2011 muhammad yunus innovation challenge:
improved agricultural processes for better livelihoods

Around the world, 550 million smallholder farmers lack access to mechanized agricultural technology. Many important food staples like maize (corn) and grains (e.g., rice or wheat) are harvested and processed by hand, which is both labor intensive and time consuming. The 2011 Yunus Innovation Challenge calls for locally and environmentally sustainable innovations to promote adoption of agricultural technologies so smallholder farmers can retain more value from their crops.

2010 muhammad yunus innovation challenge:
promoting clean hands for health and prosperity

Millions of children die every year of diarrheal diseases and acute respiratory infections, which remain leading causes of preventable death, especially among the young in developing countries. Hands are a common vector for disease transmission, and the number of deaths could be cut dramatically if a simple method of cleaning hands were widely promoted and practiced. In addition to the obvious health benefits, associated economic benefits, such as reducing the amount of school and work days missed, would accrue as well. The 2010 Yunus Innovation Challenge calls for innovative hygiene solutions to encourage clean hands among those living in poverty. Solutions should be designed for implementation in communities living at or below the poverty level.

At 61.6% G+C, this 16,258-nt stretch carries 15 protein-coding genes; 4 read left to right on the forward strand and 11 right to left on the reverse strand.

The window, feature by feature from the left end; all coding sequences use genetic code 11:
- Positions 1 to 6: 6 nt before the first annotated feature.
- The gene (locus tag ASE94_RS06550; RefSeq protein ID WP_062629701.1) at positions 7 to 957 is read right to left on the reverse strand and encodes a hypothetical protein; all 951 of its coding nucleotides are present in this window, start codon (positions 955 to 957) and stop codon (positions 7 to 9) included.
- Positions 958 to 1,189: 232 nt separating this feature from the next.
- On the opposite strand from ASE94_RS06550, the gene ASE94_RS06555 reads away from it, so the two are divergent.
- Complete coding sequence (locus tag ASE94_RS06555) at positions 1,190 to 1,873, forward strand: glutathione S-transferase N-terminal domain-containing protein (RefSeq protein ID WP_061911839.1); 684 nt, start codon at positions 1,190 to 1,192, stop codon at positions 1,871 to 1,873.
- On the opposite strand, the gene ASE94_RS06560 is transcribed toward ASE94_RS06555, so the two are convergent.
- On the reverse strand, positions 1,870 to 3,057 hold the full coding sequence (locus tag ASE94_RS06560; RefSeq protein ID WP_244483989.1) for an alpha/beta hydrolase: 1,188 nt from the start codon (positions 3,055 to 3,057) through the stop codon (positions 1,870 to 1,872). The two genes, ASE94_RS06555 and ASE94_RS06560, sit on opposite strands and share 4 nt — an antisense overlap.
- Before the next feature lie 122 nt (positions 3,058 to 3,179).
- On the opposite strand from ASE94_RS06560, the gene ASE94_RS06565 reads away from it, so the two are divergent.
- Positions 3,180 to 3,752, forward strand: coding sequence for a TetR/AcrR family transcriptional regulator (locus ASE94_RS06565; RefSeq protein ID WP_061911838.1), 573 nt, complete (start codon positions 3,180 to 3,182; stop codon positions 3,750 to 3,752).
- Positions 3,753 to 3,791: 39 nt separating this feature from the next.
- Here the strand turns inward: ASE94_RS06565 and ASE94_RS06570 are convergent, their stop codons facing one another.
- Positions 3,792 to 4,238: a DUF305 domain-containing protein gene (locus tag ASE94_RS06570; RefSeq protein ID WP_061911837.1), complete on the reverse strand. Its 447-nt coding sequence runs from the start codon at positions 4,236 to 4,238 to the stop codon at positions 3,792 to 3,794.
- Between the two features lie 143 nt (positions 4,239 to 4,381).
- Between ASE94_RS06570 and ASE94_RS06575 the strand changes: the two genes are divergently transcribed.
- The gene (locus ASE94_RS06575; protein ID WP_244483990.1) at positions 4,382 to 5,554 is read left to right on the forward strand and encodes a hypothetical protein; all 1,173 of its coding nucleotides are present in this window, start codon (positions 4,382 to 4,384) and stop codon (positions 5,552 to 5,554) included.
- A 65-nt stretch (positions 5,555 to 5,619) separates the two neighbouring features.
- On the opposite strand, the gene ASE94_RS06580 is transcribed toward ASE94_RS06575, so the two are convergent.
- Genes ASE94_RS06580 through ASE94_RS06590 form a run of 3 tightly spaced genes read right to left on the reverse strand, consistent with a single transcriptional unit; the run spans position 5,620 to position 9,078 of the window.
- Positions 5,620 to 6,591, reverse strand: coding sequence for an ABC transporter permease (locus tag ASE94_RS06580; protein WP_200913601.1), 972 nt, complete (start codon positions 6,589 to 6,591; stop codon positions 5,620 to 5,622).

2009 muhammad yunus innovation challenge:
Affordable Small-scale Energy Storage Solutions

One in four people in the world lack access to electricity. Low-cost renewable energy systems are increasingly accessible to the world's poor, but batteries remain a costly, unsustainable way to store this energy. The 2009 Yunus Innovation Challenge calls for small-scale energy storage solutions to help alleviate poverty. Solutions must address the needs of people living on less than $2 per day. Solutions are not limited to electrical storage; applicants are encouraged to consider other types of storage, such as storing thermal or mechanical energy. However, solutions should focus on storage and not on insulation or other energy-related issues.